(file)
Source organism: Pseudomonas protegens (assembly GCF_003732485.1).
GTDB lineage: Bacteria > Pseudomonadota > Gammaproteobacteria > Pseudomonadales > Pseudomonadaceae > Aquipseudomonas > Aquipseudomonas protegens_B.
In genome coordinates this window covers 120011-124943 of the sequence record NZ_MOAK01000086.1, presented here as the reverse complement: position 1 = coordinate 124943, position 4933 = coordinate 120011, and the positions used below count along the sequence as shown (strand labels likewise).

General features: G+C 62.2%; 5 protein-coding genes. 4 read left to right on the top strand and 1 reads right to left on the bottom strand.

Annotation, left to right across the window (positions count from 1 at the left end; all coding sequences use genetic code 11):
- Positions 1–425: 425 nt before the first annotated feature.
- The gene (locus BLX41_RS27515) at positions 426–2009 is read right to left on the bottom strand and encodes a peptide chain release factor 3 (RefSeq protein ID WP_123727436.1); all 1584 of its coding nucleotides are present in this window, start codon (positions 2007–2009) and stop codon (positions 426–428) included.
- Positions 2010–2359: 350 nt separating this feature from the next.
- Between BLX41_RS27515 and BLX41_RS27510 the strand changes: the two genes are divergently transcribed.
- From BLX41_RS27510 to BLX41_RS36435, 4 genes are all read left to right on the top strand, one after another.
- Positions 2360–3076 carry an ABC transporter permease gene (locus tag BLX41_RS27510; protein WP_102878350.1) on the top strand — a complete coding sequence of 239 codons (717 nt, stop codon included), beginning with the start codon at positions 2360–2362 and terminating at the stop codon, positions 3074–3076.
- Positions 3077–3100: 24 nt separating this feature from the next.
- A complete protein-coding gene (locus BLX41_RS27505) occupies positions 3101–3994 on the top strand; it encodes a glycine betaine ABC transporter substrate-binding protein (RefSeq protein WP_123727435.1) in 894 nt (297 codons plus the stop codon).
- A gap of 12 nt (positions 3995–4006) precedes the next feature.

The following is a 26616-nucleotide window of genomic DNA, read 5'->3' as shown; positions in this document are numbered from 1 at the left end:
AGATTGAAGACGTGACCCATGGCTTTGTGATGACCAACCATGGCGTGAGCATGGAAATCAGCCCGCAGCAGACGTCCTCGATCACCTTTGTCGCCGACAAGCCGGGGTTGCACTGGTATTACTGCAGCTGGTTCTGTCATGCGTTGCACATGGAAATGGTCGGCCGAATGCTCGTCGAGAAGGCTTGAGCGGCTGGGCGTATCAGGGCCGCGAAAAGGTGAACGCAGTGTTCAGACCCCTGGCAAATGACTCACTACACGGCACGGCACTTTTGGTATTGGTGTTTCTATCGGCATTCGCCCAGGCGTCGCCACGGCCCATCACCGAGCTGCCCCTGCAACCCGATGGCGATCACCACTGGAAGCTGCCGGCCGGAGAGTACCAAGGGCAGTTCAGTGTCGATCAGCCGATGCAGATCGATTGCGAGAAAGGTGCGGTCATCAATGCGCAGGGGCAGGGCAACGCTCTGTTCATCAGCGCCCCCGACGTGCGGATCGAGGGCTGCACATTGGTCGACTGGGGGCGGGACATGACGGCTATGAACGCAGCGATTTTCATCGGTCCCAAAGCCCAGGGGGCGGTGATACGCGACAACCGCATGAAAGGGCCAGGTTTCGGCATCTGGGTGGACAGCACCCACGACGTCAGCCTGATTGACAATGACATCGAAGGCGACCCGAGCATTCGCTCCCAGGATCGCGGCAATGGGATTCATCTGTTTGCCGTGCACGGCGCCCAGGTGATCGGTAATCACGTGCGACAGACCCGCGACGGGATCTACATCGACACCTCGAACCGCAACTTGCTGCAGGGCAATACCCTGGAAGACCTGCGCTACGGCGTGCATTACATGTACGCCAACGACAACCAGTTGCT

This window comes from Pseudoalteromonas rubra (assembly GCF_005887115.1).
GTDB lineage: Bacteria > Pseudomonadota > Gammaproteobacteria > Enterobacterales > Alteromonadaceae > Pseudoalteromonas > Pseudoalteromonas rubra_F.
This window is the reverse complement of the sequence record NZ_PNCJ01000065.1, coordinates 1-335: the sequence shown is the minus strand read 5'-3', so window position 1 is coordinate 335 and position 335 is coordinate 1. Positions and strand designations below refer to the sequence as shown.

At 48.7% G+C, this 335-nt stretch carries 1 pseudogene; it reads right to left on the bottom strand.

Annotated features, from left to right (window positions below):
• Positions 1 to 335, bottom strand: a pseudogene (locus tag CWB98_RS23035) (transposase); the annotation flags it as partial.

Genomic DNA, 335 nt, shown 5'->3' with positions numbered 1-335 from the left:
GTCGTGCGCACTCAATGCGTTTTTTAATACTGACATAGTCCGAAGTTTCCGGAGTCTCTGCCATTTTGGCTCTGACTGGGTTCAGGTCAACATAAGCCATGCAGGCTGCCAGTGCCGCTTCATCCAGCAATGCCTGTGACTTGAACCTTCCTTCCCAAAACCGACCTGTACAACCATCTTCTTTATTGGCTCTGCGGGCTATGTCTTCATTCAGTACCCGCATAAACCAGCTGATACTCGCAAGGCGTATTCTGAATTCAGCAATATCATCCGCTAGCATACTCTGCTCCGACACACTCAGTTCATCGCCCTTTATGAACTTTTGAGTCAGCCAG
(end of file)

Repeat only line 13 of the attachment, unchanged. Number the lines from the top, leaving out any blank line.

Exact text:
- A complete protein-coding gene (locus BLX41_RS27505) occupies positions 3101–3994 on the top strand; it encodes a glycine betaine ABC transporter substrate-binding protein (RefSeq protein WP_123727435.1) in 894 nt (297 codons plus the stop codon).